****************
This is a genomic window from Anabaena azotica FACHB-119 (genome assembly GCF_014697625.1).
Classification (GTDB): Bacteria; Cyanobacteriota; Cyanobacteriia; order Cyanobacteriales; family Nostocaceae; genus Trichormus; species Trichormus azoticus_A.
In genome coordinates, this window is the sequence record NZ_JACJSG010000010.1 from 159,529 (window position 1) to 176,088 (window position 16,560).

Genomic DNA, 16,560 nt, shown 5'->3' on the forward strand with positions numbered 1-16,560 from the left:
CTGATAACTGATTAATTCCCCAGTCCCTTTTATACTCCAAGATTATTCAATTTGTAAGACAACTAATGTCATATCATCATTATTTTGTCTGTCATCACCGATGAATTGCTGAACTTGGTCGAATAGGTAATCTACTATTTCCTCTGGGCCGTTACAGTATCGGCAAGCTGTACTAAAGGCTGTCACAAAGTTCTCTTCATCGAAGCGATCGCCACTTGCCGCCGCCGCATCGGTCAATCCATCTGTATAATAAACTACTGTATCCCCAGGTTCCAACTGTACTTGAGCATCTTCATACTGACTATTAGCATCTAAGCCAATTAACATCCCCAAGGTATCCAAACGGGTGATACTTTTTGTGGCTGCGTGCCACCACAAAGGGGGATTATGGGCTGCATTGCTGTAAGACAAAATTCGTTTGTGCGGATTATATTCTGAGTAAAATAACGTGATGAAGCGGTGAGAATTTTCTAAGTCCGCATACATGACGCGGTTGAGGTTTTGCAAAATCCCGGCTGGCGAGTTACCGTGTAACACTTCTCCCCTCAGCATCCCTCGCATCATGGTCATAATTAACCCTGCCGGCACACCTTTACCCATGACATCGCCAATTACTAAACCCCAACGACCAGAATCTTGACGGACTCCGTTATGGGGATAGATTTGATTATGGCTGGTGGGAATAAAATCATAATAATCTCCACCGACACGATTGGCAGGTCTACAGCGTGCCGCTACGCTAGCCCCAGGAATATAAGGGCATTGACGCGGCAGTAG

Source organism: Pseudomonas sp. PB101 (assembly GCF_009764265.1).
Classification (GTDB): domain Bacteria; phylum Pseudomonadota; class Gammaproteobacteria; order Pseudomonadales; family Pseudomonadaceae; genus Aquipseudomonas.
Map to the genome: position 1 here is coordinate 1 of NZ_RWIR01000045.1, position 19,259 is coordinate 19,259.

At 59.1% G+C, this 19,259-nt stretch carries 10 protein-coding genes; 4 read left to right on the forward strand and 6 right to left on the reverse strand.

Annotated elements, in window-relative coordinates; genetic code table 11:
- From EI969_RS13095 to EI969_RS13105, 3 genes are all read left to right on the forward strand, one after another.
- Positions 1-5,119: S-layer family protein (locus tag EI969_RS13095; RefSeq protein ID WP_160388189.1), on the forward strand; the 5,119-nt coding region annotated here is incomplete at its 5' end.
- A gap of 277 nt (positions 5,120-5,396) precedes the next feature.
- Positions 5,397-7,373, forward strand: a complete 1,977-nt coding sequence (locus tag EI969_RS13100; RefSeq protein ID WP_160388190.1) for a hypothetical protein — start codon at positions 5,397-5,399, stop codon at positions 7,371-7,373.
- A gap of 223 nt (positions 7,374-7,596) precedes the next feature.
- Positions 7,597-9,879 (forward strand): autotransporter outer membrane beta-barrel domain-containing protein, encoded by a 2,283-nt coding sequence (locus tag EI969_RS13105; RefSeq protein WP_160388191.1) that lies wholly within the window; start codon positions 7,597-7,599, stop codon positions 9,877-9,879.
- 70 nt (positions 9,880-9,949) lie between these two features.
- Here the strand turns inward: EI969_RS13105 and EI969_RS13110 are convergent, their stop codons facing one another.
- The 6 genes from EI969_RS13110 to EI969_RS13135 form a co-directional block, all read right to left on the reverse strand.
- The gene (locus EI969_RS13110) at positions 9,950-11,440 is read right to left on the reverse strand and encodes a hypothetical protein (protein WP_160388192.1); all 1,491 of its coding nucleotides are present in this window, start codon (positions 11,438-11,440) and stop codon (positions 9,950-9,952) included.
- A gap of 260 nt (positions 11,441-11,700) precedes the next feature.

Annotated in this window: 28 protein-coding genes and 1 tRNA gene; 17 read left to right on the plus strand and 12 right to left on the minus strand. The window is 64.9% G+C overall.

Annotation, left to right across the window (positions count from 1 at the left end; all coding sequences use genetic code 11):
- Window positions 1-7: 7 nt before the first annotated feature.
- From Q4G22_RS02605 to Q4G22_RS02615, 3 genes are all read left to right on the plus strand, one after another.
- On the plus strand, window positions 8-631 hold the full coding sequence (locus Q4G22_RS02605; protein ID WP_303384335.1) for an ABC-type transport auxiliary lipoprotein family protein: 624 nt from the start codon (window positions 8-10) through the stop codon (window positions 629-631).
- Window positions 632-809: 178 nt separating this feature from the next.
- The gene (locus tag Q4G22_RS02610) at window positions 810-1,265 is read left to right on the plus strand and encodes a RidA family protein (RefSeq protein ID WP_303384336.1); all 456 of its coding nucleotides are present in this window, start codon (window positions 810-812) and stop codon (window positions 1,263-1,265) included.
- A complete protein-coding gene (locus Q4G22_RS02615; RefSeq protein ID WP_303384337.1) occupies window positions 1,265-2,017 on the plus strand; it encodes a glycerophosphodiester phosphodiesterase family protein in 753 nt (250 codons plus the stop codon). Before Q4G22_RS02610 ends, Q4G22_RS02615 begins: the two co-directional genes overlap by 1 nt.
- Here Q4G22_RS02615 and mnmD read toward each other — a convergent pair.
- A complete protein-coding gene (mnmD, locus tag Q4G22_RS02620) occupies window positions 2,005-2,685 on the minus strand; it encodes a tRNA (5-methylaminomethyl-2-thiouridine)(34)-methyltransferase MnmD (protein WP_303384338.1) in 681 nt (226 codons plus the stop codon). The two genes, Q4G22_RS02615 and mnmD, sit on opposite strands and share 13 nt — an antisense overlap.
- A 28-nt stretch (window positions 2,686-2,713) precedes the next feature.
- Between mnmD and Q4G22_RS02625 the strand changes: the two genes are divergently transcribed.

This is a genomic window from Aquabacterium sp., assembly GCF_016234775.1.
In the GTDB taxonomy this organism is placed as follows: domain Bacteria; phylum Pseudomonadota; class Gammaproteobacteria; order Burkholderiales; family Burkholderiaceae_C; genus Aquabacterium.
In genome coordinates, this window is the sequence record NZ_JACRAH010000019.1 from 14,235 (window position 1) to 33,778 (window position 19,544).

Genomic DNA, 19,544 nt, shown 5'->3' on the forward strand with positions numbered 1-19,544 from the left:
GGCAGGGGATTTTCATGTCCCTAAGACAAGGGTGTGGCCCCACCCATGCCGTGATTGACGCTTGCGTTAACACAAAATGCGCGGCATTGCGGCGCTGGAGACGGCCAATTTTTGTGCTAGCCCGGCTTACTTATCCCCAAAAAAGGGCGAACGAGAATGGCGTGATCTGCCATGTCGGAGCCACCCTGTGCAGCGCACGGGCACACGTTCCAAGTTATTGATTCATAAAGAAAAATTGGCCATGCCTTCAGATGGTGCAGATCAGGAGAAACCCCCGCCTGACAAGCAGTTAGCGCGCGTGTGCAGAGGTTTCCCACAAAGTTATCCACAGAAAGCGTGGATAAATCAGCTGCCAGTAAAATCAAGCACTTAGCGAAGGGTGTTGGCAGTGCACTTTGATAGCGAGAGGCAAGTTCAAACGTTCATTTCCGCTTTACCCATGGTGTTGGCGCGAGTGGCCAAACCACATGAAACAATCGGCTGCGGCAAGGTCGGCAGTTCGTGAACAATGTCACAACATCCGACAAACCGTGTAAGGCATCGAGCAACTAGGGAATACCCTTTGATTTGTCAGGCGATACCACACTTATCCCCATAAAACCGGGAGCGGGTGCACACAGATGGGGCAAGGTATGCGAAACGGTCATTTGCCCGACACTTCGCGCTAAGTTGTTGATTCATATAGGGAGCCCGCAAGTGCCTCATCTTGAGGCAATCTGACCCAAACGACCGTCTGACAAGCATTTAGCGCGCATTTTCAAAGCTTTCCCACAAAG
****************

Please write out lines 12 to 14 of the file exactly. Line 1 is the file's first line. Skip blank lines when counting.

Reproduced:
- Positions 1-5,119: S-layer family protein (locus tag EI969_RS13095; RefSeq protein ID WP_160388189.1), on the forward strand; the 5,119-nt coding region annotated here is incomplete at its 5' end.
- A gap of 277 nt (positions 5,120-5,396) precedes the next feature.
- Positions 5,397-7,373, forward strand: a complete 1,977-nt coding sequence (locus tag EI969_RS13100; RefSeq protein ID WP_160388190.1) for a hypothetical protein — start codon at positions 5,397-5,399, stop codon at positions 7,371-7,373.